This allegedly occurred Jan. 23, after a fight by two prisoners. According to individually written and signed statements by seven inmates, a prisoner named Eddie Newman was ordered to the hole, and agreed to go but told officers he didn't want to be handcuffed.

At that point, the affidavits agree, Newman was grabbed, put in a headlock, slammed into a table and knocked to the floor.

Hand-and-ankle cuffed, Newman was carried down a corridor by his feet and collar and, at one point, dropped and kneed in the head with what one inmate called "great force."

Inmates said Newman had not resisted, and that while in the segregation area, still cuffed, Newman was slammed about and strip-searched while being held on the floor.

These allegations are being looked into by the state, and Evergreen attorneys are weighing legal action. In a recent Freedom of Information request, Evergreen has asked Olympia for the personnel files of two Clallam guards and all prison training material related to cultural and racial awareness.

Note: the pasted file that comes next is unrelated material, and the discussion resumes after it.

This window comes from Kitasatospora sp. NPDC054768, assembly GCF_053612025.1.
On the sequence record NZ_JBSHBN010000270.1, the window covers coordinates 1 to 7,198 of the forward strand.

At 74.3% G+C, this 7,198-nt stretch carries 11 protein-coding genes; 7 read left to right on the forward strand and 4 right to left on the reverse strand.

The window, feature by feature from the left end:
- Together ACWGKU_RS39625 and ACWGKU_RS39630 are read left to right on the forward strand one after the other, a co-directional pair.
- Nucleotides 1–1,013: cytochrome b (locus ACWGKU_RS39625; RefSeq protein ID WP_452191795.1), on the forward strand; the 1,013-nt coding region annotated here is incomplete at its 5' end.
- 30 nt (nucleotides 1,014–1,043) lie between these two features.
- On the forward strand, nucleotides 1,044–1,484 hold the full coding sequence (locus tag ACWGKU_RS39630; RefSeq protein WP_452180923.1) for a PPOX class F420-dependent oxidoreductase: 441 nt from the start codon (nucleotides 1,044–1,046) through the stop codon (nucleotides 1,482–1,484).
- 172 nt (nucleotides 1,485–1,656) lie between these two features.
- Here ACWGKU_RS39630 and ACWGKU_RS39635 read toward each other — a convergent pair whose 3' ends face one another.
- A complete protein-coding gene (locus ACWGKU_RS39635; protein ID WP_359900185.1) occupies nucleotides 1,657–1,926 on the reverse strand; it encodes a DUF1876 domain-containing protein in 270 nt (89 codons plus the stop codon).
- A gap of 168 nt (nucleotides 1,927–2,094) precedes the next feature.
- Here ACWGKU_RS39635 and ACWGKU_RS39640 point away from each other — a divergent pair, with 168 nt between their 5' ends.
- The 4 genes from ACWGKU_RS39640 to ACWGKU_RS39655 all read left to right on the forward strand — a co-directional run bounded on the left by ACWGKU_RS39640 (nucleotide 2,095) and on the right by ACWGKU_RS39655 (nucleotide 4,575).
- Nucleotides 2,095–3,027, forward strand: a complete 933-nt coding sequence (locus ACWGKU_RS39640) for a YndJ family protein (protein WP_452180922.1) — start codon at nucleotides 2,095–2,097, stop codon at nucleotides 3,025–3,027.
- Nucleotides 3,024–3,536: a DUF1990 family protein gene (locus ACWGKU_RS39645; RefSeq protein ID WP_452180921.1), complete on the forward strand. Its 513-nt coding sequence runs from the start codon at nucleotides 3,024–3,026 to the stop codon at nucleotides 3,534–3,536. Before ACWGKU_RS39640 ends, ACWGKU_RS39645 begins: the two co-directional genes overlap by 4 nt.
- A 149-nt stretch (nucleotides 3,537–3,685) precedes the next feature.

Paul Wright says he plans to print future articles on the subject, if allowed, and hopes officials will take action against someone other than him.
Notes Wright: "Three prisoners who were charged with custodial assault as a result of last year's riot go on trial the beginning of next month. They're charged with attacking guards."

Wright notes that when prisoners assault guards, they get charged, but when guards assault prisoners there are no charges. "No double standard here," observes Wright sarcastically.